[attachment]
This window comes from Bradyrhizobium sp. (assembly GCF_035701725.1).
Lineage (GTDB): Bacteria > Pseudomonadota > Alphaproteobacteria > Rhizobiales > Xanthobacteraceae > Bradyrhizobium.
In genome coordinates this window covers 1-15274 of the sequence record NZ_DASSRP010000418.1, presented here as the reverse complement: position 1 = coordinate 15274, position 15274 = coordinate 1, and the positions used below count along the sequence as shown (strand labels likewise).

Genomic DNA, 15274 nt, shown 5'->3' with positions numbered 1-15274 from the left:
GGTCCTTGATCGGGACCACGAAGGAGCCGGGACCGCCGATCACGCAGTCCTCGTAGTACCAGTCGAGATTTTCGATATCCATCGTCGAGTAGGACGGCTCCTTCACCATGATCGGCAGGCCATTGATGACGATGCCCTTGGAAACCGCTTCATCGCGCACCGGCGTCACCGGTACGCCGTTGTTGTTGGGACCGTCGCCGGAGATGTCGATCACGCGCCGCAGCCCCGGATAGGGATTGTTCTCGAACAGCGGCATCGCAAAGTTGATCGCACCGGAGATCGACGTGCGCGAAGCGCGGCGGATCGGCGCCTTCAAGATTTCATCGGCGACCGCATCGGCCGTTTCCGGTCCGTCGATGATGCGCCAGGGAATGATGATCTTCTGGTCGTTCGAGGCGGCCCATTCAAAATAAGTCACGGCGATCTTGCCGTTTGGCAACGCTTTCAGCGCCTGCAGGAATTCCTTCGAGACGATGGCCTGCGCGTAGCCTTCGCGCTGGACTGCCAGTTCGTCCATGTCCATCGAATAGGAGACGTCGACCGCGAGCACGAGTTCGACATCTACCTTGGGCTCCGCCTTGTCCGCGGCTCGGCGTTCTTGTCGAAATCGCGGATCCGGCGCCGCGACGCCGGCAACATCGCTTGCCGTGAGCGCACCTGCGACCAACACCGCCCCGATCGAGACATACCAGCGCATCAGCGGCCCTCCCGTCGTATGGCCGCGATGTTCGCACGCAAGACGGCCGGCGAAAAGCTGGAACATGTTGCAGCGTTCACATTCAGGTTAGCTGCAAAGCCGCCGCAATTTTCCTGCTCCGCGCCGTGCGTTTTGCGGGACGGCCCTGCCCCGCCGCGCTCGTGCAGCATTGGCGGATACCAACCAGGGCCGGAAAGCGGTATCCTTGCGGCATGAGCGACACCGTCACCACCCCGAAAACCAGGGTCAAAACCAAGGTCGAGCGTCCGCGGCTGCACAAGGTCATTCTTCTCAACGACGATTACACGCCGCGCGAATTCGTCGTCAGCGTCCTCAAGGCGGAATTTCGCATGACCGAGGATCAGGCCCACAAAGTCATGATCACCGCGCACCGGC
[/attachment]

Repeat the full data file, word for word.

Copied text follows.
This window comes from Bradyrhizobium sp. (assembly GCF_035701725.1).
Lineage (GTDB): Bacteria > Pseudomonadota > Alphaproteobacteria > Rhizobiales > Xanthobacteraceae > Bradyrhizobium.
In genome coordinates this window covers 1-15274 of the sequence record NZ_DASSRP010000418.1, presented here as the reverse complement: position 1 = coordinate 15274, position 15274 = coordinate 1, and the positions used below count along the sequence as shown (strand labels likewise).

Genomic DNA, 15274 nt, shown 5'->3' with positions numbered 1-15274 from the left:
GGTCCTTGATCGGGACCACGAAGGAGCCGGGACCGCCGATCACGCAGTCCTCGTAGTACCAGTCGAGATTTTCGATATCCATCGTCGAGTAGGACGGCTCCTTCACCATGATCGGCAGGCCATTGATGACGATGCCCTTGGAAACCGCTTCATCGCGCACCGGCGTCACCGGTACGCCGTTGTTGTTGGGACCGTCGCCGGAGATGTCGATCACGCGCCGCAGCCCCGGATAGGGATTGTTCTCGAACAGCGGCATCGCAAAGTTGATCGCACCGGAGATCGACGTGCGCGAAGCGCGGCGGATCGGCGCCTTCAAGATTTCATCGGCGACCGCATCGGCCGTTTCCGGTCCGTCGATGATGCGCCAGGGAATGATGATCTTCTGGTCGTTCGAGGCGGCCCATTCAAAATAAGTCACGGCGATCTTGCCGTTTGGCAACGCTTTCAGCGCCTGCAGGAATTCCTTCGAGACGATGGCCTGCGCGTAGCCTTCGCGCTGGACTGCCAGTTCGTCCATGTCCATCGAATAGGAGACGTCGACCGCGAGCACGAGTTCGACATCTACCTTGGGCTCCGCCTTGTCCGCGGCTCGGCGTTCTTGTCGAAATCGCGGATCCGGCGCCGCGACGCCGGCAACATCGCTTGCCGTGAGCGCACCTGCGACCAACACCGCCCCGATCGAGACATACCAGCGCATCAGCGGCCCTCCCGTCGTATGGCCGCGATGTTCGCACGCAAGACGGCCGGCGAAAAGCTGGAACATGTTGCAGCGTTCACATTCAGGTTAGCTGCAAAGCCGCCGCAATTTTCCTGCTCCGCGCCGTGCGTTTTGCGGGACGGCCCTGCCCCGCCGCGCTCGTGCAGCATTGGCGGATACCAACCAGGGCCGGAAAGCGGTATCCTTGCGGCATGAGCGACACCGTCACCACCCCGAAAACCAGGGTCAAAACCAAGGTCGAGCGTCCGCGGCTGCACAAGGTCATTCTTCTCAACGACGATTACACGCCGCGCGAATTCGTCGTCAGCGTCCTCAAGGCGGAATTTCGCATGACCGAGGATCAGGCCCACAAAGTCATGATCACCGCGCACCGGC